News of the Day 12/18/2009

Someone seizes control of Twitter's DNS, Google may get its hands on Yelp, Mozilla thinks it can get its fingers into mobile aps. Let's keep those hand metaphors going, and hand you off to the latest career news for geeks, fangirls, fanboys, and more!

TOP STORY: Twitter apparently hacked – This is a continually-updated story at TechCrunch. It appears to be a DNS hack, so it's not as "compromised" as it could be. The hackers' claims (written in atrocious english) appear to be from a government-backing group, but there's really no way to know what's going on right now. Despite the humiliation, this again boosts Twitter's profile because they're WORTH attacking (and if this is a faction of the Iranian government, let me note that you're absolute morons and you've made yourself look worse. Nice job).

Anime and Manga:
Crunchyroll adds classic anime Cobra to its lineup. I know it's not exactly news when Crunchy adds something, but still . . . and for a bit of speculation how much backlogged anime is out there waiting to give companies easy profits?

Bella Pictures gets $10 million of venture capital. Bella is a wedding photography firm with a heavy online presence. Sounds like that's paid off. I've watched Bella grow over time and think you want to watch them, they seem to have found a good niche. Plus ten million?  People – polish the resumes and help 'em spend it.

Firefox wants a piece of the mobile app market? They say they can kill off the app store, but we know how likely that is in the short term. Sounds like the new Firefox mobile is app-oriented (sounds like Chrome, doesn't it?). However we have a bold prediction of Jay Sullivan, VP of Mobile at Mozilla – he thinks that the diversifying mobile market is going to make developers go back to the web since it's common. Some may laugh at the idea of mobile web apps, but then again we laughed at web apps years ago – and now the web pretty much is used for app delivery, even if you don't call it an app.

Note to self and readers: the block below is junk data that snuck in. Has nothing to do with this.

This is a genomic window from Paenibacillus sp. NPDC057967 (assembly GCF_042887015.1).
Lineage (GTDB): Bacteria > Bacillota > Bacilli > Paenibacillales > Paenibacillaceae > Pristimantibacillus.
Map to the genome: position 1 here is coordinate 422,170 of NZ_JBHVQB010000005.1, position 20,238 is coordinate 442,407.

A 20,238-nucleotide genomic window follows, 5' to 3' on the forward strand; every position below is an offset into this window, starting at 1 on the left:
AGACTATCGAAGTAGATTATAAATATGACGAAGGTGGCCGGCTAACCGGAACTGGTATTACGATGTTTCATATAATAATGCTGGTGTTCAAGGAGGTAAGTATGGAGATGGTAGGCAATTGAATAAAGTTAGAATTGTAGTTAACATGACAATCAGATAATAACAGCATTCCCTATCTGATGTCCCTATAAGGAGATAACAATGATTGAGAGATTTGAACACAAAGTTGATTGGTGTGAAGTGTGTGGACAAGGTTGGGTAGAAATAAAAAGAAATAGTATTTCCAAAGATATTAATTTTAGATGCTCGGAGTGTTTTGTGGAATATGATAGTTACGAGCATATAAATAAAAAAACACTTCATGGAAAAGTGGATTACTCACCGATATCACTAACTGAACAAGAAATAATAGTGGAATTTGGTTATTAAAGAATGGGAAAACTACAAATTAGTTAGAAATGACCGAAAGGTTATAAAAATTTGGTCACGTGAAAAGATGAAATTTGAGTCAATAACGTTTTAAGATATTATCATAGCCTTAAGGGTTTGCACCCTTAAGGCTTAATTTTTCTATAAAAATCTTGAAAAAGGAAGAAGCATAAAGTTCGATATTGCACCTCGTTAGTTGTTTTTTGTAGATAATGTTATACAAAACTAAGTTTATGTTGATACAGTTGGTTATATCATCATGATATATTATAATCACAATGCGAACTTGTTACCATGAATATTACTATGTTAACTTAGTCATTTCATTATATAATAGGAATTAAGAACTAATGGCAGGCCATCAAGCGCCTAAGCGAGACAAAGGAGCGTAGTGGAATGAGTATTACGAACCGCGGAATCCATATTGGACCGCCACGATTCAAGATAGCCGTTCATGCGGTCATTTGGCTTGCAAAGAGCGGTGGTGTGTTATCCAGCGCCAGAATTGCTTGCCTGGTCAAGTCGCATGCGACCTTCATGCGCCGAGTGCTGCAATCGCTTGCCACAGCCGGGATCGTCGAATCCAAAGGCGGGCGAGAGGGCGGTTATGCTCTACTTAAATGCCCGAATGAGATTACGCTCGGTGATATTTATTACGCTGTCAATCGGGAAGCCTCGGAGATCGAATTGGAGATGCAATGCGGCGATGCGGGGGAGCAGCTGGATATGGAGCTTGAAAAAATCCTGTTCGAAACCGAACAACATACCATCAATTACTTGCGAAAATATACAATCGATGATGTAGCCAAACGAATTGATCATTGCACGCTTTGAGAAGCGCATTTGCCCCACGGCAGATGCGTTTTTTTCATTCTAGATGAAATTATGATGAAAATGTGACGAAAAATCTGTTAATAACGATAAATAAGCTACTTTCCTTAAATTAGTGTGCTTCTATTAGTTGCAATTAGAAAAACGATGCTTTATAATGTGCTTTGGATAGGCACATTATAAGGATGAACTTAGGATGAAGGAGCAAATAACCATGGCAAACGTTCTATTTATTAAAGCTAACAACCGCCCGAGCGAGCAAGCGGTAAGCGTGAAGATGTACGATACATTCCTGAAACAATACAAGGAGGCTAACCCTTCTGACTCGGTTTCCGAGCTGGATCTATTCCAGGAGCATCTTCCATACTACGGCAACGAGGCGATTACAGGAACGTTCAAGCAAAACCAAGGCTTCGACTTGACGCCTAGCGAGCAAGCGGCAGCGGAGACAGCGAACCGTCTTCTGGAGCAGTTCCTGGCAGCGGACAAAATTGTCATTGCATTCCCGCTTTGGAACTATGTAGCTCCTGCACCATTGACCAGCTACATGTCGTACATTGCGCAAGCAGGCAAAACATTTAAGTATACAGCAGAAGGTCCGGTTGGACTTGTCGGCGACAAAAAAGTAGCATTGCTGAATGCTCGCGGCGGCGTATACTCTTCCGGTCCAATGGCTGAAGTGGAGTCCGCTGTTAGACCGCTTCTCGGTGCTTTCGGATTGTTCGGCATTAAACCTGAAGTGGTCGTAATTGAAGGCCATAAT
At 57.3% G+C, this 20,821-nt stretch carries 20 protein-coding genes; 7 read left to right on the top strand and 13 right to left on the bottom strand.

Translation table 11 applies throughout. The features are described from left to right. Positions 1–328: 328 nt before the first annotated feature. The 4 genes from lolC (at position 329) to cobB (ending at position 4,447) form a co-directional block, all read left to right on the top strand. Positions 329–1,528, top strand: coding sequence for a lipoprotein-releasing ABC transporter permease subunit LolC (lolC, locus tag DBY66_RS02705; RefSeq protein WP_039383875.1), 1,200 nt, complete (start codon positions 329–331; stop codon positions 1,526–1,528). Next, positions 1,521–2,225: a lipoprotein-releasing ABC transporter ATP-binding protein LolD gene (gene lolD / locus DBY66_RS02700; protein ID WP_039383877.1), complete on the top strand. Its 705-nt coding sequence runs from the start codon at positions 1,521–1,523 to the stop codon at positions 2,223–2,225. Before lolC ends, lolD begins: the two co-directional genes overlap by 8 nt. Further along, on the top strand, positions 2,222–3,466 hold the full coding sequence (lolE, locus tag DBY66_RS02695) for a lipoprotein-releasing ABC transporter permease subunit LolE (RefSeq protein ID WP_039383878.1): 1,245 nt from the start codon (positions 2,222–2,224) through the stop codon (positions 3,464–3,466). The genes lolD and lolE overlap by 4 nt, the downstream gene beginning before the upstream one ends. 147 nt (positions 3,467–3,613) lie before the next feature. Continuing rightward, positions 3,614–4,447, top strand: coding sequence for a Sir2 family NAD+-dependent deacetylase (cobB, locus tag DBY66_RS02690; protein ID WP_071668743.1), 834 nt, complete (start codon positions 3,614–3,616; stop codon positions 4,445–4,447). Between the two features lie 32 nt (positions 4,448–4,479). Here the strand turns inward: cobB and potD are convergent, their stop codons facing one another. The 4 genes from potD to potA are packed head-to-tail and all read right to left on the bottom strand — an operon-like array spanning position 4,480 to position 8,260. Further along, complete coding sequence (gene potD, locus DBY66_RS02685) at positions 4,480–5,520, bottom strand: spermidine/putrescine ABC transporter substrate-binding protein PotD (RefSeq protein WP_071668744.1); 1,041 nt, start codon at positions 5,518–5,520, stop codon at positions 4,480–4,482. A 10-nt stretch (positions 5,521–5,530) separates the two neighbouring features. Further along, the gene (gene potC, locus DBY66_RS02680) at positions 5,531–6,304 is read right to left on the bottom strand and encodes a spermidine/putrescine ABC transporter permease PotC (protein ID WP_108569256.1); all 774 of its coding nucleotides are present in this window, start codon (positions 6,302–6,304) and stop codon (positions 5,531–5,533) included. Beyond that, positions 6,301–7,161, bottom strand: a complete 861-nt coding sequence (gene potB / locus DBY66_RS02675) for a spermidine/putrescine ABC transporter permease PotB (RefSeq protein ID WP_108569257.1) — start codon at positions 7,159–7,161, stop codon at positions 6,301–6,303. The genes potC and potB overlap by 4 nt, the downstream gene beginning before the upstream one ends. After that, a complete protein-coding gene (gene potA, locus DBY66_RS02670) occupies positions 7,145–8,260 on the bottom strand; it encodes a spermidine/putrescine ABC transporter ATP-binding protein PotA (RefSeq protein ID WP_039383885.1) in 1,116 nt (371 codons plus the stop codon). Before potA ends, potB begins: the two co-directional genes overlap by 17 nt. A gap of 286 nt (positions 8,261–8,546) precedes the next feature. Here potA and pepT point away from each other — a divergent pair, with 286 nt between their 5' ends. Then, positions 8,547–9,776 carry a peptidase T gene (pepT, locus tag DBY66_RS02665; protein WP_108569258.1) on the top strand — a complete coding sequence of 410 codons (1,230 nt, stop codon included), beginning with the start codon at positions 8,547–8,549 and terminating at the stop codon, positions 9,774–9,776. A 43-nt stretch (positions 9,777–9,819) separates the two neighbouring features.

Sony gets a deal to put the Wall Street Journal and N.Y. Post on its e-reader – Makes them just a bit more competitive against Amazon.

Social Media:
Fan-To-Pro constant Link Object Dean Takahashi reports on Facebook's work on A game dashboard for their site. This would help gaming, help game developing, and probably keep me from being tired of hearing about Mafia Wars (if it organizes news better). Facebook's specific support of gaming suggests they want to keep courting game developer's and players – good news for those people (and possible jobs). Now let me speculate if they want to release this so you can, say, get to it on a console . . .

Google in talks to acquire Yelp? Apparently so. Beyond the obvious synergy, this gives Google a big hand in more local markets – and as we know local markets are getting a lot of attention in company's e-strategies. Good deal for Google, of course, but I'm sure this will raise opposition to their reach just a bit more. However if it goes through you know you can expect some layoffs.

OK Developers, here's a roundup of how to get your apps noticed. It may also be a good read for those of you in marketing, PR and advertising.

Avaya in talks with Skype – Not sure what's up yet.

YouTube shorts lands director a movie deal with one of the Rami's to boot. A bit of encoruagement out there to you budding filmmakers.

Video Games:
More to-do with deals between the Screen Actor's Guild and the videogame industry. More relevant if you're in gaming or want to act, and a good example of the politics behind what seem to be simple elements of the things we love.

Crispygamer (game news and reviews) acquires GamerDNA (social networking/ads) in what appears to be a perfect match. Not huge news yet, but the synergy between the two seems good and GamerDNA's console-oriented focus could be promising (or legally complex). Not resume-worthy yet, but more worth watching to see what's happening in gaming social media, where an awful lot of potential has yet to be realized.

EA to open new studio in Atlanta? Let's see if they go for it. Oddly EA and related studios are the only ones I've heard seriously complaining about California's costs, which makes me wonder if that's true or an excuse. Big note here – EA ruled out Texas (which surprises me as that's often a big place to go for saving money), which makes me think other factors may be in play. There IS good reason to put studios nearer the east coast because of the existing and growing amount of IT talent there.

QUESTION FOR THE DAY: Could Twitter raise it's profile by taking a stand more supportive of Iranian protestors?

– Steven Savage